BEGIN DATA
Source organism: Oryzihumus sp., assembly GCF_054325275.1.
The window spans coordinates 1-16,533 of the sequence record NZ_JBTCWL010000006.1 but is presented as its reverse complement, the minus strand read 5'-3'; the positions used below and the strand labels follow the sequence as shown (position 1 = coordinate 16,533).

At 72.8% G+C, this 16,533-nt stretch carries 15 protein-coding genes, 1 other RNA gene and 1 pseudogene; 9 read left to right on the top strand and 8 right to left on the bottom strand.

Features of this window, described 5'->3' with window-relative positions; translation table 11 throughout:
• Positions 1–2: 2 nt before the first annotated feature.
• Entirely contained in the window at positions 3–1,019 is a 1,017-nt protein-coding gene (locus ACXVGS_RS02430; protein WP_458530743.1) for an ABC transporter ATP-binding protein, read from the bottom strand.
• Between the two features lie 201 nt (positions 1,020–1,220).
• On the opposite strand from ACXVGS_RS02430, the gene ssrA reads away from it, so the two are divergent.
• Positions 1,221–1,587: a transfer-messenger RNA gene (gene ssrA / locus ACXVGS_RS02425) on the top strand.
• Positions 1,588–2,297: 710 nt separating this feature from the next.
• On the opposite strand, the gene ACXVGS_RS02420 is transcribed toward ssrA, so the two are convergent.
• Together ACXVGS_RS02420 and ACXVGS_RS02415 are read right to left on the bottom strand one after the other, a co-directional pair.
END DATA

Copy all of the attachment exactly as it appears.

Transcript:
Source organism: Oryzihumus sp., assembly GCF_054325275.1.
The window spans coordinates 1-16,533 of the sequence record NZ_JBTCWL010000006.1 but is presented as its reverse complement, the minus strand read 5'-3'; the positions used below and the strand labels follow the sequence as shown (position 1 = coordinate 16,533).

At 72.8% G+C, this 16,533-nt stretch carries 15 protein-coding genes, 1 other RNA gene and 1 pseudogene; 9 read left to right on the top strand and 8 right to left on the bottom strand.

Features of this window, described 5'->3' with window-relative positions; translation table 11 throughout:
• Positions 1–2: 2 nt before the first annotated feature.
• Entirely contained in the window at positions 3–1,019 is a 1,017-nt protein-coding gene (locus ACXVGS_RS02430; protein WP_458530743.1) for an ABC transporter ATP-binding protein, read from the bottom strand.
• Between the two features lie 201 nt (positions 1,020–1,220).
• On the opposite strand from ACXVGS_RS02430, the gene ssrA reads away from it, so the two are divergent.
• Positions 1,221–1,587: a transfer-messenger RNA gene (gene ssrA / locus ACXVGS_RS02425) on the top strand.
• Positions 1,588–2,297: 710 nt separating this feature from the next.
• On the opposite strand, the gene ACXVGS_RS02420 is transcribed toward ssrA, so the two are convergent.
• Together ACXVGS_RS02420 and ACXVGS_RS02415 are read right to left on the bottom strand one after the other, a co-directional pair.